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    My art teacher is the most infuriating teacher I have ever faced. We have quite a lot of resources such as gutta, a sewing machine, oil pastels, coloured card, felt, foil fabric, batik pots, silk and fabric paints, felt tips, pencil crayons, chalk, a kiln, beads, embroidery silk, photoshop and etc. But she doesn’t teach anything or tell me how to get anything above a C! I am being deadly serious.

    I keep pestering her for help and asking her how to get a higher grade and all she says, “Is do really good artwork.” WTF? I’ve had to look a specification and I’m still a bit lost. She’s rich to the point she struggles to comprehend that not everybody can afford a 10 megapixel digital camera and is horrified that I can’t even afford a mobile phone with a camera! The silly woman suggests buying disposal cameras but fails to realise that developing film is expensive. So I’m going to have to spend money on a digital camera to take flipping photos of pavement. I have in the past nicked photos off deviant art but it’s hard to find anything that doesn’t look professional.

    My old art teacher said that I should achieve an A/A* if I did what my art teacher said. I am arrogant in saying this but I’m very skilled in art and all my artwork is to a high standard. But I’m predicted a C when I’ve done what she’s said AND MORE. The rest of the class is predicted D’s/E’s/F’s at best (chavs) and they destroy my artwork regularly and just demand her attention all the time.

    I’m doing GCSE AQA Unendorsed Art and I am doing Natural Forms and Manmade Objects for my two coursework projects. Can anybody give detailed advice what to do to achieve an A/A*? I am begging for any help.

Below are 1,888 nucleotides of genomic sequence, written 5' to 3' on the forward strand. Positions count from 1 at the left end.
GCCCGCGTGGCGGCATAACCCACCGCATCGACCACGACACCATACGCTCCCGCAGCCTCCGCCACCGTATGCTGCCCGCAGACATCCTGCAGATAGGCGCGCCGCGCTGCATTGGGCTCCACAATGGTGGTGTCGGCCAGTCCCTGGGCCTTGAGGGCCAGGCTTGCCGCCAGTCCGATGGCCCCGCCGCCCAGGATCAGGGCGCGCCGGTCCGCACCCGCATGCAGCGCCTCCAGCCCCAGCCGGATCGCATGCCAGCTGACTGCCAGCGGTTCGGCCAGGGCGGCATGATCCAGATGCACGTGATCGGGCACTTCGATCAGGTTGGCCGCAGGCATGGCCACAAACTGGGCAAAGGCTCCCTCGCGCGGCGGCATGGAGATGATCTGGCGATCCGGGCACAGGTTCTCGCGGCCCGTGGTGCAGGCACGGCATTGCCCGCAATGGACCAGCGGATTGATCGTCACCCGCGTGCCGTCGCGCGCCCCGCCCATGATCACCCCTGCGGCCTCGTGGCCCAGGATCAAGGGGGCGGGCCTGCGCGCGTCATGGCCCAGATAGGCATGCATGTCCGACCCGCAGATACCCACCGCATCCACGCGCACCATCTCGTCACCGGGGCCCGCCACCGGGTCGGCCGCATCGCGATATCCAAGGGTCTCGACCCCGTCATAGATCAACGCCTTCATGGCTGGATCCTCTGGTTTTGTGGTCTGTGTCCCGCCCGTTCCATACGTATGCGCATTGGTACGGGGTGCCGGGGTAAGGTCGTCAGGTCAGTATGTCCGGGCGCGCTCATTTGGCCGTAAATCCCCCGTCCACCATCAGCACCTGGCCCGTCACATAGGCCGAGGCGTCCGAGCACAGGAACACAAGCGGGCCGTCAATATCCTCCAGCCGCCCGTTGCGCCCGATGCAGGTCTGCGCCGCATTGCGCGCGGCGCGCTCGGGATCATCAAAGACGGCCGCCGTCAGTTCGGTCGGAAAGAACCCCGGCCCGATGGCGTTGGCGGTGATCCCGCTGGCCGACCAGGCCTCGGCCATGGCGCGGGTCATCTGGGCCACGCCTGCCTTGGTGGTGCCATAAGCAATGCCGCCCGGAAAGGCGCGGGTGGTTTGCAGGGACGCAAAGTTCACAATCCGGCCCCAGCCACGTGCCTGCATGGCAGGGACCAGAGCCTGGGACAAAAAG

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    The way to get a good mark in art besides having outstanding final work is research and idea developing, exploring ideas, experimenting with different medias developing different final bits and usually writing a short bit to go with it. You can go off in so many different tangents in the given topic it's completely endless what you could do with it.

    Plus most people tend to look up how to use it all themselves. I mean most of us are independent anyway. To get an A in art you have to go all out meaning usually all work is thoroughly researched, independantly done, you've done more than what the brief requires to a professional standard, you've gone past the brief.

    Remember art is subjective.
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    I did that board for my Art GCSE and its a pretty simple formula to get the highest grades.. that and good drawing or at least thinking skills..
    Theme, brainstorm on the theme, artists research on the theme (about 6 different pieces of art that'll inspire you), then a detailed artists study, then take pictures related to the subject maybe, draw observational sketches, and find loads of random stuff to inspire you (I had bits of fabric, quotes, colours, internet images etc)